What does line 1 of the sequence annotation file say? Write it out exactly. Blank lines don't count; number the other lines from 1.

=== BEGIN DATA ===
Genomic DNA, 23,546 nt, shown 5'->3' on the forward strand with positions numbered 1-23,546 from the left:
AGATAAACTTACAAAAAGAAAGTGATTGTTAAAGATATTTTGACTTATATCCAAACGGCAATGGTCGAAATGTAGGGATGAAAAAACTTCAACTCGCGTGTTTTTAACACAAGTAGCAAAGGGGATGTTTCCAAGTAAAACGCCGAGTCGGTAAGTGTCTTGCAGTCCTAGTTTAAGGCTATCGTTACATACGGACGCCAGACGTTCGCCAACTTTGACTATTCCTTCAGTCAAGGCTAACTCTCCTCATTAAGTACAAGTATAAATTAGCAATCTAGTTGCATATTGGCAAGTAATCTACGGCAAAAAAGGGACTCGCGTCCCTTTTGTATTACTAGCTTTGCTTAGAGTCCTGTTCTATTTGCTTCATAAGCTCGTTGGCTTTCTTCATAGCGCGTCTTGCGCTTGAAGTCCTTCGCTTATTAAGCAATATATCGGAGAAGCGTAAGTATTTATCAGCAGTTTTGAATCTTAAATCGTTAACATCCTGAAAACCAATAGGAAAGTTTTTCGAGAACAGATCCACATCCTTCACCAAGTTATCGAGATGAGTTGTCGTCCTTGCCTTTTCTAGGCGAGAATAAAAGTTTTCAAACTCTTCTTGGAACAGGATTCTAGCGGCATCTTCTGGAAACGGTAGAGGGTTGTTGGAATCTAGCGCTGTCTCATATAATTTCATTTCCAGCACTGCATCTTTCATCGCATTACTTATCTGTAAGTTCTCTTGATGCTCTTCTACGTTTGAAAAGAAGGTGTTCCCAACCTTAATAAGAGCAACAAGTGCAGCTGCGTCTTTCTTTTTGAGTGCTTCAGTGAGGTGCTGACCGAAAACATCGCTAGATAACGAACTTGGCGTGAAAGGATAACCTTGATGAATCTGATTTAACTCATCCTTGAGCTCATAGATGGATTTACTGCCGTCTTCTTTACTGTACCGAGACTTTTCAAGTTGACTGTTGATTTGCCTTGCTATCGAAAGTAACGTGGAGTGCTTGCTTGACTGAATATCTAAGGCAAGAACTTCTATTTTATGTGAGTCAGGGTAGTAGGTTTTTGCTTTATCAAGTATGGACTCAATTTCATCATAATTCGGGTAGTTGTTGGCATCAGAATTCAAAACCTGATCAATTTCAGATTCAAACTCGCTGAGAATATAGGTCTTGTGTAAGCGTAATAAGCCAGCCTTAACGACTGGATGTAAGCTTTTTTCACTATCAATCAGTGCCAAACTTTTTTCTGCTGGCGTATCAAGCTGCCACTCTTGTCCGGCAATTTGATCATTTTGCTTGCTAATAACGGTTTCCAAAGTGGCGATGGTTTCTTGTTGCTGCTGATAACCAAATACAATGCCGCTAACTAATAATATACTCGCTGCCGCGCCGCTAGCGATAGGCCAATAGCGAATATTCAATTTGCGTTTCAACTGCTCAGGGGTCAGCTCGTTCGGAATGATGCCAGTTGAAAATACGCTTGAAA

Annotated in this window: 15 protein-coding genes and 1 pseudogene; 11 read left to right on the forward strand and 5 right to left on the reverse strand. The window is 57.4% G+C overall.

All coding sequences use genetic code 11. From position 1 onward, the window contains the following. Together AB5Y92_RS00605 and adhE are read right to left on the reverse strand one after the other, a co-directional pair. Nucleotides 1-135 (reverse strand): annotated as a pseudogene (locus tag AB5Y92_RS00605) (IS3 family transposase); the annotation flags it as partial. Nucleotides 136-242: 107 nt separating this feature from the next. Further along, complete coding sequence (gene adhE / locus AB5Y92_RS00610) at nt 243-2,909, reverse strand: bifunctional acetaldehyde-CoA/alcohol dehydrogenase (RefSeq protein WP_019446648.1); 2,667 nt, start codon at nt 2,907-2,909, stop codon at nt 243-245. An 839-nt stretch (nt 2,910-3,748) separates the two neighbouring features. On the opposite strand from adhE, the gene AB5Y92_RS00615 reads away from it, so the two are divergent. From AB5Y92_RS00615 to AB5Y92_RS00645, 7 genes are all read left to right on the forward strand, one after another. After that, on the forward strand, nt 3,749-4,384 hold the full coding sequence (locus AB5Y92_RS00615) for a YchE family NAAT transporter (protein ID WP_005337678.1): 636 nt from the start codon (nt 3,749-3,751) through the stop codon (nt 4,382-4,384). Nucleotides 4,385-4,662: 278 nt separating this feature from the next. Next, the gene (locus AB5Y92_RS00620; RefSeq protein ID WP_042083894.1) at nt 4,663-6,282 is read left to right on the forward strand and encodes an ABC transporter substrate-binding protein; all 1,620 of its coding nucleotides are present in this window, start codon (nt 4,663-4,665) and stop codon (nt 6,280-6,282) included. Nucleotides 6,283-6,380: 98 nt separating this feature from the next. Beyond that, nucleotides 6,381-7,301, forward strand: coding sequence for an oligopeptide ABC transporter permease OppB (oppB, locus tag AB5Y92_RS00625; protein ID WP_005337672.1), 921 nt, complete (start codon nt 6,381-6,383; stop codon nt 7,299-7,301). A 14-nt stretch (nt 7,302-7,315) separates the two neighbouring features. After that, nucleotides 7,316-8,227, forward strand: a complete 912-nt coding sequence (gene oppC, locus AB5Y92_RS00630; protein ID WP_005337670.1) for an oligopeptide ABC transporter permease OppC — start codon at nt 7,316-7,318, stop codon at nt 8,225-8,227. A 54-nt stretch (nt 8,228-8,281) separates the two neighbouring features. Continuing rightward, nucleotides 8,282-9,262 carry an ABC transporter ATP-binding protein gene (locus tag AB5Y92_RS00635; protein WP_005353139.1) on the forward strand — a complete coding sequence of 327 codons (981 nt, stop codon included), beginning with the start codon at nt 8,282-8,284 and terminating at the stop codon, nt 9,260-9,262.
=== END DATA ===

Genomic DNA, 23,546 nt, shown 5'->3' on the forward strand with positions numbered 1-23,546 from the left: